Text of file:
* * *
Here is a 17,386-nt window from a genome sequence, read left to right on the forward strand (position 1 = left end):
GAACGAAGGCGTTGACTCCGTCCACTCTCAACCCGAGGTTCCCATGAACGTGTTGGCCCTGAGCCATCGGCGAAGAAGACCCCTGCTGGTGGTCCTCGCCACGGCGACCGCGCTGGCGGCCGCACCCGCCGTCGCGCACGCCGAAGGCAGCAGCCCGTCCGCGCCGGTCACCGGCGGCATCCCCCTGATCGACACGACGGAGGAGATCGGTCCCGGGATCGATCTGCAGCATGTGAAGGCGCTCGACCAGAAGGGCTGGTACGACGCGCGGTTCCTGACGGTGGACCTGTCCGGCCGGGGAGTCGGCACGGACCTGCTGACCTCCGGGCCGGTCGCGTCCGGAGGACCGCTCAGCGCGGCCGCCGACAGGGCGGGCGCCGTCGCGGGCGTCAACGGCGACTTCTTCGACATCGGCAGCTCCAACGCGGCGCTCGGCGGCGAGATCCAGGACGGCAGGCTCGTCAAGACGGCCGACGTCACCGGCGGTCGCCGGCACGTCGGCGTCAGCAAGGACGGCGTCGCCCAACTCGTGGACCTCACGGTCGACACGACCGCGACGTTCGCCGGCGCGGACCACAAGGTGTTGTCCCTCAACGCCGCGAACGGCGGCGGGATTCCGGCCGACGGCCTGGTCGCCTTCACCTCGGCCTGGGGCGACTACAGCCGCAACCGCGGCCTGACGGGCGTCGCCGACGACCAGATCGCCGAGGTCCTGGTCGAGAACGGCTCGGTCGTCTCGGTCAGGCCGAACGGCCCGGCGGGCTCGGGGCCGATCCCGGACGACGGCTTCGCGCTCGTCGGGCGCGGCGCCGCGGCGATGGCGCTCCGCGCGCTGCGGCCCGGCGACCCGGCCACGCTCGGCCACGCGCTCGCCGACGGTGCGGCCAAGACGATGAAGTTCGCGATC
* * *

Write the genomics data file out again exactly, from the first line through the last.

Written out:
Here is a 17,386-nt window from a genome sequence, read left to right on the forward strand (position 1 = left end):
GAACGAAGGCGTTGACTCCGTCCACTCTCAACCCGAGGTTCCCATGAACGTGTTGGCCCTGAGCCATCGGCGAAGAAGACCCCTGCTGGTGGTCCTCGCCACGGCGACCGCGCTGGCGGCCGCACCCGCCGTCGCGCACGCCGAAGGCAGCAGCCCGTCCGCGCCGGTCACCGGCGGCATCCCCCTGATCGACACGACGGAGGAGATCGGTCCCGGGATCGATCTGCAGCATGTGAAGGCGCTCGACCAGAAGGGCTGGTACGACGCGCGGTTCCTGACGGTGGACCTGTCCGGCCGGGGAGTCGGCACGGACCTGCTGACCTCCGGGCCGGTCGCGTCCGGAGGACCGCTCAGCGCGGCCGCCGACAGGGCGGGCGCCGTCGCGGGCGTCAACGGCGACTTCTTCGACATCGGCAGCTCCAACGCGGCGCTCGGCGGCGAGATCCAGGACGGCAGGCTCGTCAAGACGGCCGACGTCACCGGCGGTCGCCGGCACGTCGGCGTCAGCAAGGACGGCGTCGCCCAACTCGTGGACCTCACGGTCGACACGACCGCGACGTTCGCCGGCGCGGACCACAAGGTGTTGTCCCTCAACGCCGCGAACGGCGGCGGGATTCCGGCCGACGGCCTGGTCGCCTTCACCTCGGCCTGGGGCGACTACAGCCGCAACCGCGGCCTGACGGGCGTCGCCGACGACCAGATCGCCGAGGTCCTGGTCGAGAACGGCTCGGTCGTCTCGGTCAGGCCGAACGGCCCGGCGGGCTCGGGGCCGATCCCGGACGACGGCTTCGCGCTCGTCGGGCGCGGCGCCGCGGCGATGGCGCTCCGCGCGCTGCGGCCCGGCGACCCGGCCACGCTCGGCCACGCGCTCGCCGACGGTGCGGCCAAGACGATGAAGTTCGCGATC